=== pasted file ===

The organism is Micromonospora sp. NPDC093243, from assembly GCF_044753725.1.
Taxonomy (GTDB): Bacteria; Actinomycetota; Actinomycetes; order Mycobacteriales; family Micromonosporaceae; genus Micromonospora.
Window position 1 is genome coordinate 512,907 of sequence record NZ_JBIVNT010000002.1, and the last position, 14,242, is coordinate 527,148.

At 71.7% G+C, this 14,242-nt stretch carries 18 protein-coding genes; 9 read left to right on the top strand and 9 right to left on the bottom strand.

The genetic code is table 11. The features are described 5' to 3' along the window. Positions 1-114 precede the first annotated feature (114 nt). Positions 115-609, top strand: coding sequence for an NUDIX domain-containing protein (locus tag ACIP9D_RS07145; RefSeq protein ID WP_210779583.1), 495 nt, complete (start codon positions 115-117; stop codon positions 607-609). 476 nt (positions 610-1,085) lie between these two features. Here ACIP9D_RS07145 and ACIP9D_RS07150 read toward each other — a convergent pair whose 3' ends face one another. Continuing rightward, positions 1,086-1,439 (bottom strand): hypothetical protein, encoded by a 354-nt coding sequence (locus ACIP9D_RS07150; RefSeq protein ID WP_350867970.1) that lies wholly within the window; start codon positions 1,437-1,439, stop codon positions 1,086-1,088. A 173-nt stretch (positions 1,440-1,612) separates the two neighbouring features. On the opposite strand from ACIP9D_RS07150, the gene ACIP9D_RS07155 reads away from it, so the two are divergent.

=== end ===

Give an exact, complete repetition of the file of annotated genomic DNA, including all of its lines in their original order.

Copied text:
The organism is Micromonospora sp. NPDC093243, from assembly GCF_044753725.1.
Taxonomy (GTDB): Bacteria; Actinomycetota; Actinomycetes; order Mycobacteriales; family Micromonosporaceae; genus Micromonospora.
Window position 1 is genome coordinate 512,907 of sequence record NZ_JBIVNT010000002.1, and the last position, 14,242, is coordinate 527,148.

At 71.7% G+C, this 14,242-nt stretch carries 18 protein-coding genes; 9 read left to right on the top strand and 9 right to left on the bottom strand.

The genetic code is table 11. The features are described 5' to 3' along the window. Positions 1-114 precede the first annotated feature (114 nt). Positions 115-609, top strand: coding sequence for an NUDIX domain-containing protein (locus tag ACIP9D_RS07145; RefSeq protein ID WP_210779583.1), 495 nt, complete (start codon positions 115-117; stop codon positions 607-609). 476 nt (positions 610-1,085) lie between these two features. Here ACIP9D_RS07145 and ACIP9D_RS07150 read toward each other — a convergent pair whose 3' ends face one another. Continuing rightward, positions 1,086-1,439 (bottom strand): hypothetical protein, encoded by a 354-nt coding sequence (locus ACIP9D_RS07150; RefSeq protein ID WP_350867970.1) that lies wholly within the window; start codon positions 1,437-1,439, stop codon positions 1,086-1,088. A 173-nt stretch (positions 1,440-1,612) separates the two neighbouring features. On the opposite strand from ACIP9D_RS07150, the gene ACIP9D_RS07155 reads away from it, so the two are divergent.